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It is estimated that 61% of home-based businesses in America lack adequate business insurance. One reason small business owners forgo business insurance is because they may think that their in-home operations are already covered by a homeowner's or a renter's policy. But most home-businesses have little or no coverage from a homeowner's or renter’s policy. If you file a homeowner's (or renter's) claim for losses sustained by a previously undisclosed home-based business, your insurer may refuse to cover it or could cancel your policy.
For example: If a business delivery person comes to your home’s door with a business package in hand and slips on an icy walkway and gets hurt, there is no coverage for that injury in a homeowner's policy.
If you’re doing business at home, it’s good business to have insurance. You can choose from one or more of these three basic types of insurance, depending on your business's complexity and type.
1. Rider to a homeowner's or renter's insurance policy
The most inexpensive home-based business insurance is an add-on or rider that expands a homeowner's or renter's policy to cover the company. Such riders are not expensive, but the protection they provide can be critical.
This type of insurance may be appropriate for a one-person business without a lot of equipment or inventory, who would be unlikely to suffer a major loss if unable to operate for a while as a result of fire or another disaster. Such coverage may work, for example, for an accountant who works at home preparing customers' taxes and delivers the returns via email. But it could still leave you exposed and liable if a delivery man with a business package slipped on the walkway.
2. In-home business policy
An in-home policy covers a broader spectrum of contingencies, including loss of critical documents or theft of funds being taken to the bank for deposit. An in-home policy, protects against injury or theft covering as many as three employees.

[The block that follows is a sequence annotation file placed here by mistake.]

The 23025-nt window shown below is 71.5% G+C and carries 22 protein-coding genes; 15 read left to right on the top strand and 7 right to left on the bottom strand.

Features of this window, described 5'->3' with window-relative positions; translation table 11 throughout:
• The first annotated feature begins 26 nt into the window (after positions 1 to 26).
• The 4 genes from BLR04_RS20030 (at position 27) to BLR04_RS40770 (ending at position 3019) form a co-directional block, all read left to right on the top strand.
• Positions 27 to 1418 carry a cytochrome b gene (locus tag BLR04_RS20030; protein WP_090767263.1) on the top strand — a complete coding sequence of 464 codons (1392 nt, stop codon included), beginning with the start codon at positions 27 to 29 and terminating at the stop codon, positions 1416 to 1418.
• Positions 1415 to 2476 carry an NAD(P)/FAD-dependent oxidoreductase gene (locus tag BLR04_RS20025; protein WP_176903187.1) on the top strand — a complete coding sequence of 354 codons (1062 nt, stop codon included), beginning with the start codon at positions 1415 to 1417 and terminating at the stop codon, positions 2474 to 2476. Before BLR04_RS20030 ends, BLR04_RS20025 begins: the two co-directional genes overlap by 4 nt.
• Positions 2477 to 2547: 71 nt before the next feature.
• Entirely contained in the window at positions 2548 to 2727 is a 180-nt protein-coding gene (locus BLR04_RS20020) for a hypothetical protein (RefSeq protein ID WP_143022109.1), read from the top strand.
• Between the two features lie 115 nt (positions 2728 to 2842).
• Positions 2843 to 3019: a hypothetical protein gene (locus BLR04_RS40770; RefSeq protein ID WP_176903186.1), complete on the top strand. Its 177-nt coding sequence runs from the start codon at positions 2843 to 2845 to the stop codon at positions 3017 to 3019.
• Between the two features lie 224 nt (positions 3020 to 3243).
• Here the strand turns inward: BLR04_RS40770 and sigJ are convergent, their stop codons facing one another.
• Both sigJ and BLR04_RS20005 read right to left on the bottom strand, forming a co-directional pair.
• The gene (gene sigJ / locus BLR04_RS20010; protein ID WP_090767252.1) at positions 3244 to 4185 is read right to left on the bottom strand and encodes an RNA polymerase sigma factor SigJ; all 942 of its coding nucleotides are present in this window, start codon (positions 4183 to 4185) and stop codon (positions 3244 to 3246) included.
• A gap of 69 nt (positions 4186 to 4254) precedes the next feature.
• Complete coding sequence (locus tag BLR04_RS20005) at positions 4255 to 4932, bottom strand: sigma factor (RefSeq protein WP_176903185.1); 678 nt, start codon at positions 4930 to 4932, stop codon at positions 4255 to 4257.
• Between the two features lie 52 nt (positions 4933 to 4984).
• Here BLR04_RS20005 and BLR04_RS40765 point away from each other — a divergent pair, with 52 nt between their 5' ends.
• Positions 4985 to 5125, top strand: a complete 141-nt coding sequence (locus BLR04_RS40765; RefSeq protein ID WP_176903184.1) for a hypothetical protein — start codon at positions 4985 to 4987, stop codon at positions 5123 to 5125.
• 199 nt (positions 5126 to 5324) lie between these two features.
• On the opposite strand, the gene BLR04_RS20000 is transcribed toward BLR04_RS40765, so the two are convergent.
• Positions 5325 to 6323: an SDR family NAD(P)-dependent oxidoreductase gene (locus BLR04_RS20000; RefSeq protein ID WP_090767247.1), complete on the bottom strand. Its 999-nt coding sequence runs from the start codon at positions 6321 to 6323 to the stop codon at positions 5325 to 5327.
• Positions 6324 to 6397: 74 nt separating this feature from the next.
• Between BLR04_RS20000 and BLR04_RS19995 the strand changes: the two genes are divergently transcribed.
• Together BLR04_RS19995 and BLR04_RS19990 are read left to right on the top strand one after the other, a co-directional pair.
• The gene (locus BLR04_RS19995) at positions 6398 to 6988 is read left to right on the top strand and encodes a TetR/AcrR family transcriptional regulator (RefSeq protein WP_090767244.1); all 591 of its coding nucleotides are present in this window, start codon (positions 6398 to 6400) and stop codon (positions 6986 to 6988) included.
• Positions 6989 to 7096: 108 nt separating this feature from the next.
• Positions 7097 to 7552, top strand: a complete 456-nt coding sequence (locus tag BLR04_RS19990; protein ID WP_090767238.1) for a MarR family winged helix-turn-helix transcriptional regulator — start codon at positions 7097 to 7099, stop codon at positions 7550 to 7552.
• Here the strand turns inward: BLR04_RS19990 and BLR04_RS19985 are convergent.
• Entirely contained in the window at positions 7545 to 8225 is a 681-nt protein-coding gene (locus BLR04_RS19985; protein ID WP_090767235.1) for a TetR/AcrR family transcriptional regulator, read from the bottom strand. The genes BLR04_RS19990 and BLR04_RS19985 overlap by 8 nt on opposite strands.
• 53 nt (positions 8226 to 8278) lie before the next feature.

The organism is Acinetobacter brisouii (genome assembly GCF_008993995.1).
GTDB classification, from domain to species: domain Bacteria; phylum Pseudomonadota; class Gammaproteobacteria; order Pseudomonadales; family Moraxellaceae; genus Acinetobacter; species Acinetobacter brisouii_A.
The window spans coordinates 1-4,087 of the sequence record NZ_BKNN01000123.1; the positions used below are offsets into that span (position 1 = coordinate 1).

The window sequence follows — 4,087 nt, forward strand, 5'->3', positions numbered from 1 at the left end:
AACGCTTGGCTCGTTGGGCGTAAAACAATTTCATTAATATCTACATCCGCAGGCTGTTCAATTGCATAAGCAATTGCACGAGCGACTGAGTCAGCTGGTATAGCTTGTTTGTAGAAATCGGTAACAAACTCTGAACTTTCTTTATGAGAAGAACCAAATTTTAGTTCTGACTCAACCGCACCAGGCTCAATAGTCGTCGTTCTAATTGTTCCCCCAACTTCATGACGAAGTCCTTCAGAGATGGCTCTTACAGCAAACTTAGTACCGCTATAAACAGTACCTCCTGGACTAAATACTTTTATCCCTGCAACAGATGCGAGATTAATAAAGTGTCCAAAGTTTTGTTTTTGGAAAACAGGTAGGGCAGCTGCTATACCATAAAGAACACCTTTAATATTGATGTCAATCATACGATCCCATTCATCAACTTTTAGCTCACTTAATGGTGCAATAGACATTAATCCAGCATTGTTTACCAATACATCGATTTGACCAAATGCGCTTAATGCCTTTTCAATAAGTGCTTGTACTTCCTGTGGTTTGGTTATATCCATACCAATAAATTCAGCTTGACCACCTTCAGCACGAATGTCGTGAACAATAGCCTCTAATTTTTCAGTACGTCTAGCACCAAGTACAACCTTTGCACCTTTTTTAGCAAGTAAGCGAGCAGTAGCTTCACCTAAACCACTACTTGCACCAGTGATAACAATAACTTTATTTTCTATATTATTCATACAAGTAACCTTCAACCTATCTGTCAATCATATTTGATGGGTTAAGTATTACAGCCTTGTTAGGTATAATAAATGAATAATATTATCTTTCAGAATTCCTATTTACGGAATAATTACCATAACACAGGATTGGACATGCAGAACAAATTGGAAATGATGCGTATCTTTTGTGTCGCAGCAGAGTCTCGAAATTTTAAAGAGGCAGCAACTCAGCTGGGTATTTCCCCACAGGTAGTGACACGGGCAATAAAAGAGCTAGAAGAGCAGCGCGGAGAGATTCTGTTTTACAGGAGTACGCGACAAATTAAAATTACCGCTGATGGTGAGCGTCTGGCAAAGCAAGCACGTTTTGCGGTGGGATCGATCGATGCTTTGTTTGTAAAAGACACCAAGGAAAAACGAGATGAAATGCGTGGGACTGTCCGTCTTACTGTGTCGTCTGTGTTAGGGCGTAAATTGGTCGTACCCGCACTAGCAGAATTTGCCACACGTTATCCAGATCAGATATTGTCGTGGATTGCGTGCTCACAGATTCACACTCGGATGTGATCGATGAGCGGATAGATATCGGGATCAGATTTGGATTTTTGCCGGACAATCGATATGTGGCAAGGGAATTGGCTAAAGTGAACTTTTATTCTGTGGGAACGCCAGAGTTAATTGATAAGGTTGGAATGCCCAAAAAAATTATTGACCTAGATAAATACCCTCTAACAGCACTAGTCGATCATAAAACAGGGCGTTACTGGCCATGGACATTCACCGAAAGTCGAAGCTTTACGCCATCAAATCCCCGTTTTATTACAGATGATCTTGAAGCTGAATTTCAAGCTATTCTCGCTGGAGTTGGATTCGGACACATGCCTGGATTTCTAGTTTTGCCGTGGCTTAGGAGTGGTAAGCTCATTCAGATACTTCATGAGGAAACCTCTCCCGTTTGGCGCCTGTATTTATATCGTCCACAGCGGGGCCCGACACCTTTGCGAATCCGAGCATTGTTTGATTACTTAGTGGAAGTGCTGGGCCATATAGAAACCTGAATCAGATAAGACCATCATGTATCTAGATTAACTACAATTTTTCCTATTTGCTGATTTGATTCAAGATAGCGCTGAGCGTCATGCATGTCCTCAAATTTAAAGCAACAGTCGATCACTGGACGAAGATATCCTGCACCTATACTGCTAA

An in-home policy will cover business equipment and liability for injury, which is important if clients, employees, vendors and/or delivery people are coming in and out.
3. Business owner's policy
A comprehensive policy is what brick-and-mortar retailers tend to use. Such a policy usually covers damage to or loss of business equipment and other assets, liability for customer injuries, loss of critical records, malpractice or professional liability claims, and loss of income or a business interruption in the case of a power outage or a natural disaster. Such a policy might also protect you when driving a personal vehicle for business purposes.
As your company grows, it may require additional coverage not covered by a business owner's policy, such as life insurance, workers' compensation, and business-vehicle insurance. But for most small businesses, the business owner's policy can provide a suitable basic safety net.
If you have additional questions about the right kind of insurance for your home-based business, Call us! We’ll be happy to help you understand your options.
Peace, love and Gumbo!
Contact us today and we'll be happy to talk with you about your home-based business needs.
I wish you peace, love, and gumbo!
Marvin LeBlanc, LUTCF, CNP
615 Central Ave, New Orleans, LA 70121
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